Definitions

from The Century Dictionary.

  • noun One who makes a business of picking up wreckage on the coast.
  • noun A vessel employed in the cod-fishery on the banks of Newfoundland.
  • noun The bench or table upon which bricklayers and stone-masons prepare and shape their material; a banket.
  • noun In sculpture, a modeler's bench provided with a circular platform turning on wheels so that the work can be revolved to expose any portion to the light.
  • noun A covering for a bench or seat, made of tapestry, rich stuff, or embroidered cloth.
  • noun A hanging for a church wall or screen; specifically, the curtains placed at the ends of an altar.
  • noun A ditcher; one engaged in embanking.
  • noun In hunting, a horse which can jump on and off field-banks too large to be cleared.
  • noun In Australia, a river full to the brim.
  • noun One who keeps a bank; one who traffics in money, receives and remits money, negotiates bills of exchange, etc.
  • noun The holder of the funds of a gaming establishment; in games of chance, that player who deposits a certain sum of money against which bets are made, or that player who for the sake of convenience receives and pays out bets won and lost.

from the GNU version of the Collaborative International Dictionary of English.

  • noun One who conducts the business of banking; one who, individually, or as a member of a company, keeps an establishment for the deposit or loan of money, or for traffic in money, bills of exchange, etc.
  • noun obsolete A money changer.
  • noun The dealer, or one who keeps the bank in a gambling house.
  • noun A vessel employed in the cod fishery on the banks of Newfoundland.
  • noun Prov. Eng. A ditcher; a drain digger.
  • noun The stone bench on which masons cut or square their work.

from Wiktionary, Creative Commons Attribution/Share-Alike License.

  • noun One who conducts the business of banking; one who, individually, or as a member of a company, keeps an establishment for the deposit or loan of money, or for traffic in money, bills of exchange, etc.
  • noun A money changer.
  • noun The dealer, or one who keeps the bank in a gambling house.
  • noun The stone bench on which a mason cuts or squares his work.
  • noun A vessel employed in the cod fishery on the banks of Newfoundland.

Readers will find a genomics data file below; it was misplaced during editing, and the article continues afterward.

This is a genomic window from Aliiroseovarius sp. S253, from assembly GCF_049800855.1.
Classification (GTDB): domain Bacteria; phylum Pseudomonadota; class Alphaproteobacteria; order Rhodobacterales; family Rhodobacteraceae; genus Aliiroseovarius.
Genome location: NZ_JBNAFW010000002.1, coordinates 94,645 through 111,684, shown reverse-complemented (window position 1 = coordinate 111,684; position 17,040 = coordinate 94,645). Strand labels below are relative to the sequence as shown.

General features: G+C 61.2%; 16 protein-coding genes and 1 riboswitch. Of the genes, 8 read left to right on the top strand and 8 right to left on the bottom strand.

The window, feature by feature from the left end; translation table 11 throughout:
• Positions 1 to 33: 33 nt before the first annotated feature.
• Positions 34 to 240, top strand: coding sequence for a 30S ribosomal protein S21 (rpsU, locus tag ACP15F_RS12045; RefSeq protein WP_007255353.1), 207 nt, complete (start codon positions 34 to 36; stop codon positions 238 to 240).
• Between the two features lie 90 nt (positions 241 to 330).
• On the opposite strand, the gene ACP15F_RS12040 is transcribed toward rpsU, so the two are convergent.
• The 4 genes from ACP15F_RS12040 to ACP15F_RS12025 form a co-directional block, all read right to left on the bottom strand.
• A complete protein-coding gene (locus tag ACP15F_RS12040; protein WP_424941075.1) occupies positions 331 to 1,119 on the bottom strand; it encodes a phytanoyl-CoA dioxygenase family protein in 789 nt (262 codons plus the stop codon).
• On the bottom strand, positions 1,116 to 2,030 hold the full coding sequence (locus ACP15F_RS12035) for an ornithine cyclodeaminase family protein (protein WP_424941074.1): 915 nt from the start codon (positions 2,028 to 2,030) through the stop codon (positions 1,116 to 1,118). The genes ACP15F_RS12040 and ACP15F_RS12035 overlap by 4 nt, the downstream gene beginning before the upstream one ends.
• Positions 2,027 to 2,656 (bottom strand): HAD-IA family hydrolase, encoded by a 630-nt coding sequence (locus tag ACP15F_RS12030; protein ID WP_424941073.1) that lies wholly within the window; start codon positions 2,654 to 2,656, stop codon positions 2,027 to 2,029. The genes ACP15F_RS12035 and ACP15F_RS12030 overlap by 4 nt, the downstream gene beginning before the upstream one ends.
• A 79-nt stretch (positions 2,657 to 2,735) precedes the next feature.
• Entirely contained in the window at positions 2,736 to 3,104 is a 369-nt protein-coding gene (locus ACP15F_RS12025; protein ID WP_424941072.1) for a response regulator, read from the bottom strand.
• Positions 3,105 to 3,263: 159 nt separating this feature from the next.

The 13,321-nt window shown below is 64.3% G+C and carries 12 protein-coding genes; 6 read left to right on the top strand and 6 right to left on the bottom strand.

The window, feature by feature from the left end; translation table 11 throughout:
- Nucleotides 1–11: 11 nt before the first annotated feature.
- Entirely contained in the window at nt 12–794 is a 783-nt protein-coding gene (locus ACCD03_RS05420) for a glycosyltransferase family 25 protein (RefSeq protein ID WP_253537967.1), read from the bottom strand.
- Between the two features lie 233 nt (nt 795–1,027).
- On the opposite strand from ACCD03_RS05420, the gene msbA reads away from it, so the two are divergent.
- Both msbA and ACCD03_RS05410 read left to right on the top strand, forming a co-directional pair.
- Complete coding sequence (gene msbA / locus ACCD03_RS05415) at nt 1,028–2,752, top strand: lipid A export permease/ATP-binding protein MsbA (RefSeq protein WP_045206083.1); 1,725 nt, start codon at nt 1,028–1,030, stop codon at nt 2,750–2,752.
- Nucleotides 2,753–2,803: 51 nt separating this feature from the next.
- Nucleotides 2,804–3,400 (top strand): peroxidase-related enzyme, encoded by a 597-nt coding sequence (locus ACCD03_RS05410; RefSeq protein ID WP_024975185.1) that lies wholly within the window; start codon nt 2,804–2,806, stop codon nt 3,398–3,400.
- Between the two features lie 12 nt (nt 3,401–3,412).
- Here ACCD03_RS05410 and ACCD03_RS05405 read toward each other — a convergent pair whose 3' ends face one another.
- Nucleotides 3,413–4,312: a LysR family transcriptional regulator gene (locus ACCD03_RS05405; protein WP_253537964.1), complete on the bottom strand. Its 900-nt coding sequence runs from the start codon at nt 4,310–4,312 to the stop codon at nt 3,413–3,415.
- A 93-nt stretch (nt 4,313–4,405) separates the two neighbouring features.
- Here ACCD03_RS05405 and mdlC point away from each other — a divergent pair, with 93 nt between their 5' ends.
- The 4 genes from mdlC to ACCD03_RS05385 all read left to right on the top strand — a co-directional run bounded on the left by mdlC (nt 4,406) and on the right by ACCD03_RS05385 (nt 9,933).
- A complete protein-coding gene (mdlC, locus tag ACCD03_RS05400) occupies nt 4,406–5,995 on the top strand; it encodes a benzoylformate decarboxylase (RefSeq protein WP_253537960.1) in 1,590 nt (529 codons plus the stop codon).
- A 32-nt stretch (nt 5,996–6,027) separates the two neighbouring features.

• noun A ditcher; a drain digger.
  • noun rail transport, UK, Australia A railway locomotive that can be attached to the rear of a train to assist it in climbing an incline.

from WordNet 3.0 Copyright 2006 by Princeton University. All rights reserved.

  • noun a financier who owns or is an executive in a bank
  • noun the person in charge of the bank in a gambling game

Etymologies

from Wiktionary, Creative Commons Attribution/Share-Alike License

From bank + -er, after French banquier

from Wiktionary, Creative Commons Attribution/Share-Alike License

From bank (An elevation, or rising ground, under the sea) + -er

from Wiktionary, Creative Commons Attribution/Share-Alike License

From bank (“an incline or hill”) +‎ -er.

Examples

  • Young company Waking Exploits are reviving this boisterous comedy and taking it out on tour at a moment in time when people's faith in financial institutions is at an all-time low and the word banker has almost become synonymous with villain.

    This week's new theatre

  • Banks will shave three hours from their business day whenever Brazil is on the pitch, adding new meaning to the term banker's hours.

    Soccer’s Bad Influence on Brazil

  • After several years of financial crisis, during which the word banker had become a catchall epithet for the undeserving rich, the global economy appeared to be on the mend.

    NYT > Home Page

  • The piquancy of all this is that if the term banker is ever to be restored to its former prestige, the public and Wall St might reflect on one highly relevant example of a banker who was not a bankster.

    British Blogs

  • I agree with Mike Diehl those Gyrojets were as accurate as a banker is a warm caring human being.

    Bankers with Guns

  • I agree with Mike Diehl those Gyrojets were as accurate as a banker is a warm caring human being.

    Bankers with Guns

  • But if being a banker is a personal privilege, it is also a public right.

    The Business of Bank Mergers: A Sound Strategy for Canada

  • Of course, "banker" is hardly the right word -- these big corporations aren't exactly George Bailey's Building & Loan.

    Your Right Hand Thief

  • LIMBAUGH: To some people, "banker" is code word for Jewish; and guess who Obama is assaulting?

    Propeller Most Popular Stories

  • LIMBAUGH: To some people, "banker" is code word for Jewish; and guess who Obama is assaulting?

    Propeller Most Popular Stories

Comments

Log in or sign up to get involved in the conversation. It's quick and easy.